There might, oddly, be no more American dish than macaroni and cheese.  And yet, quite obviously, its origins aren’t American, but Italian.  Or French.  Okay, European.

Let’s start with the origins of pasta, and the famous story that pasta was introduced to Italy by Marco Polo, who brought it back from China.  Well, maybe not.  There are references to a kind of pasta, cooked by boiling, in a section of The Talmud written in the Fifth Century AD.  Some suggest that during the Arab invasions of Sicily (in the 7th, 8th and 9th centuries) pasta was introduced to Italy.  Marco Polo, who returned from China in 1295, had described some Chinese noodles as being like lagana, a Roman word that describes a noodle made from wheat.

The name macaroni comes from a Sicilian term for kneading forcefully, with energy.  The making of pasta was typically a daylong effort, with the dough being kneaded with the feet.

The first known recipe for macaroni and cheese dates back to 13th Century Italy.  A recipe called “de lasanis” appeared in Liber de Coquina (Book of Cooking), using fermented dough cut into two-inch squares, cooked in water, and tossed with grated cheese.  A French cookbook from the 14th century, Forme of Cury, offered a dish called makerouns, which combined (according to thin pastry dough, cheese, and butter.

Many suggest that Thomas Jefferson should be credited with bringing macaroni and cheese to America.  In 1787, returning from France, Jefferson brought back a pasta machine, which he felt he could improve upon. It appears that he (or his cousin, Mary Randolph, who served as hostess while he was president after his wife died) served macaroni and cheese at a state dinner, while he was president.  A guest at the time (according to reports that he was served “a pie called macaroni,” which was probably the baked version.  But – and here is where the story gets even more interesting – it is quite likely that the chef who actually created this dish for Jefferson while he lived in Paris was James Hemings, one of Jefferson’s slaves and brother to Sally Hemings, believed by many to have been the mother to a number of Jefferson’s illegitimate children.  James Hemings was freed by Jefferson in 1796, but one condition of obtaining his freedom was that James train his brother Robert to replace him as chef in the Jefferson household.  It was no doubt Robert who actually prepared the “pie called macaroni” in 1802.  Yet it was Mary Randolph who was credited with the recipe; in 1824, Randolph published The Virginia Housewife, which included her (or Heming’s?) recipe for “macaroni and cheese.”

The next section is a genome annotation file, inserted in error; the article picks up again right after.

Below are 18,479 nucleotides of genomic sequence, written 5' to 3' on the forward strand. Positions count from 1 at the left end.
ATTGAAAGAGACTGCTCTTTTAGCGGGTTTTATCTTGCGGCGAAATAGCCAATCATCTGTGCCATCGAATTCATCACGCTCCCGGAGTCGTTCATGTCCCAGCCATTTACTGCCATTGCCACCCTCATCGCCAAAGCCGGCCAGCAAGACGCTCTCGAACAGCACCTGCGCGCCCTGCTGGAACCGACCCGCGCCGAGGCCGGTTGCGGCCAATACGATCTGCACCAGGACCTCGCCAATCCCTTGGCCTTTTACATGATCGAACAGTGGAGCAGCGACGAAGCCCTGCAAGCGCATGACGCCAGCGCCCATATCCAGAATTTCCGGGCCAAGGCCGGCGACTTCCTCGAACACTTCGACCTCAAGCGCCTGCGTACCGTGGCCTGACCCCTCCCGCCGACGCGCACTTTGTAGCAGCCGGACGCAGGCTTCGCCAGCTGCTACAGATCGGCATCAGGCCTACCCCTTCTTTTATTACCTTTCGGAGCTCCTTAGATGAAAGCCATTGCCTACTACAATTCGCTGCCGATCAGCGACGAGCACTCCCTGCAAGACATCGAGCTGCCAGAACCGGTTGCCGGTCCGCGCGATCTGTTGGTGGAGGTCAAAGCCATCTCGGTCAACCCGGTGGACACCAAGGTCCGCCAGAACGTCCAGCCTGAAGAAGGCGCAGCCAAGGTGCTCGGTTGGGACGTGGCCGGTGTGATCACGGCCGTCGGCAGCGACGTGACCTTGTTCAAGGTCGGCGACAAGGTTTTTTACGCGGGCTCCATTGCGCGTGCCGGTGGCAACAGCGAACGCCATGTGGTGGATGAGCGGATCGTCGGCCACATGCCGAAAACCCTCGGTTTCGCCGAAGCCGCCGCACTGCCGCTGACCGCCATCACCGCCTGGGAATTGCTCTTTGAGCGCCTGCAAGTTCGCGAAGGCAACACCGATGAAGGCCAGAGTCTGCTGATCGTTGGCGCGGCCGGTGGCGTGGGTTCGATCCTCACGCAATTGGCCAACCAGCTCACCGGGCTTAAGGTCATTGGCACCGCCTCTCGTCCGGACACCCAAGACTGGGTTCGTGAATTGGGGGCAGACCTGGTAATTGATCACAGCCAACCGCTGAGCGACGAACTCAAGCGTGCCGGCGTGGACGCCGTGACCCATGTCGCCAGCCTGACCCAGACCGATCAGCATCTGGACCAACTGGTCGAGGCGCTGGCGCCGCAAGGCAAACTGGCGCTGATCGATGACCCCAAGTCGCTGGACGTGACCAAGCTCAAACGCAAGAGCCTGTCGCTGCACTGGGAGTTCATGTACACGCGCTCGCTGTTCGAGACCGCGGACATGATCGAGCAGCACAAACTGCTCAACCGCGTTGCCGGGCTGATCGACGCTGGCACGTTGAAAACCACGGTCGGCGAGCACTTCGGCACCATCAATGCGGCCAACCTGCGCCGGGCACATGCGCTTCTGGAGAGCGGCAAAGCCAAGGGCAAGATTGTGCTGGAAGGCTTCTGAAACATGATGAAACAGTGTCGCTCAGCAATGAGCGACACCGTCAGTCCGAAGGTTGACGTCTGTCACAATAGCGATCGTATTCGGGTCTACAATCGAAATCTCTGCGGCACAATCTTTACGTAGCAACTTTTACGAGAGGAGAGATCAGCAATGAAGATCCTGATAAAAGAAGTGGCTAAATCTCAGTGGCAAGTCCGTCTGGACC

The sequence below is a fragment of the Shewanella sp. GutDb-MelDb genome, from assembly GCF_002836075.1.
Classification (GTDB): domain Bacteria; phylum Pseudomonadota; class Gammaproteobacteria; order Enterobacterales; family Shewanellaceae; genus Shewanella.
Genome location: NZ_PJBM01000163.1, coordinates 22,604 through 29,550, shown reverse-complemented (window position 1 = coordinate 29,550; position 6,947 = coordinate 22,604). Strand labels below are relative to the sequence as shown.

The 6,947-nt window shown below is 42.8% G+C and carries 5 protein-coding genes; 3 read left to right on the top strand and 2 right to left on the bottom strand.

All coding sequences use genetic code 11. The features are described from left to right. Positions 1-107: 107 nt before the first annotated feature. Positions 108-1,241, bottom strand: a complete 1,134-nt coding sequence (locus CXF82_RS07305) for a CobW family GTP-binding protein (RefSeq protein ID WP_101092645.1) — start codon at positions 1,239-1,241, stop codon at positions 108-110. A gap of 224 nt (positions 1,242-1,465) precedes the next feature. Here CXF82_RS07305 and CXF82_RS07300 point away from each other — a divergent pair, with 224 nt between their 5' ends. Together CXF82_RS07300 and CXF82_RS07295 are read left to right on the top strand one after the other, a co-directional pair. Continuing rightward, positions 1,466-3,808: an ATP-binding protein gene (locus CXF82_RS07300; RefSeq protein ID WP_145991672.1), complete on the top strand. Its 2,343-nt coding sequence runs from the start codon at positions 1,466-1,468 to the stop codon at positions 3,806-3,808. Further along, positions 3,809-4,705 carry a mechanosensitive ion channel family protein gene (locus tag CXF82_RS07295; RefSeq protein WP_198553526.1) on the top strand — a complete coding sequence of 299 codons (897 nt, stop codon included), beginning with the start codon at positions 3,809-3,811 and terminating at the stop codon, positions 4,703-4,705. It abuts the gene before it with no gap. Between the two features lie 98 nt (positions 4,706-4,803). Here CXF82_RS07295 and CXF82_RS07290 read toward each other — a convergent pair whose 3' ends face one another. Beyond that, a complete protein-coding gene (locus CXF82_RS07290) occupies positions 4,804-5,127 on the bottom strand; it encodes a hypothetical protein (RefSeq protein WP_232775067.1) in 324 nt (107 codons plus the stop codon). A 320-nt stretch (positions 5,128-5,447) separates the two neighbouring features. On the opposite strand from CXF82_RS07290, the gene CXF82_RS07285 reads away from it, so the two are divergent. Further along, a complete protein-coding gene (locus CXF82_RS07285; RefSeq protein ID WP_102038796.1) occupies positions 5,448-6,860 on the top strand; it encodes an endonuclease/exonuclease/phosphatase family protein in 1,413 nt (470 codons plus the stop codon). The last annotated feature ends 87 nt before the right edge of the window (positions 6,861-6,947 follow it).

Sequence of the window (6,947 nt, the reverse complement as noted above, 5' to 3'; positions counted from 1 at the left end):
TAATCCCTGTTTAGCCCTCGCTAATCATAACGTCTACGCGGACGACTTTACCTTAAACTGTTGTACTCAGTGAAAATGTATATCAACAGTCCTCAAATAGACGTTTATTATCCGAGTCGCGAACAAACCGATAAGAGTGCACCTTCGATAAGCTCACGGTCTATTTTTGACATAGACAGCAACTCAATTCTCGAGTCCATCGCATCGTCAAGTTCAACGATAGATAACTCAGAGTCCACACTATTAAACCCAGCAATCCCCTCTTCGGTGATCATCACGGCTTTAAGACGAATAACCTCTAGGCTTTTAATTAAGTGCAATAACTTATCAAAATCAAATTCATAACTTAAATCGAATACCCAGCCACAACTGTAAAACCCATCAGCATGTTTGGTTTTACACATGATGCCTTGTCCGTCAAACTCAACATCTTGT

Whatever, we are blessed in the Hamden area with a number of restaurants that offer their own marvelous macaroni and cheese dishes.  At the recent 2016 Hamden Regional Chamber of Commerce Expo, Eamonn Ryan’s The Playwright offered his delicious lobster macaroni and cheese (Cellentani pasta and cheddar cheese parmesan cheese sauce).  Mickey’s Restaurant offers, on his bar menu, “Mickey’s Macaroni & Cheese,” featuring Swiss, Cheddar, American, and Parmesan cheeses.  Eli’s on Whitney has two versions, one with pulled pork, one without. Side Street Grille offers their Steve Jobs Fired Mac & Cheese; and new to Hamden Wood n Tap offers a great Mac n Cheese dish.  There are probably many more, so go ahead, indulge a little!

The Side Bar by Joseph McDonagh is a monthly blog of random topics on local interests. Joe is a writer posing as an independent insurance agent. His interests include the Red Sox, healthcare, etymology and linguistics, history, and the cultivation of democracy. Contact Joe at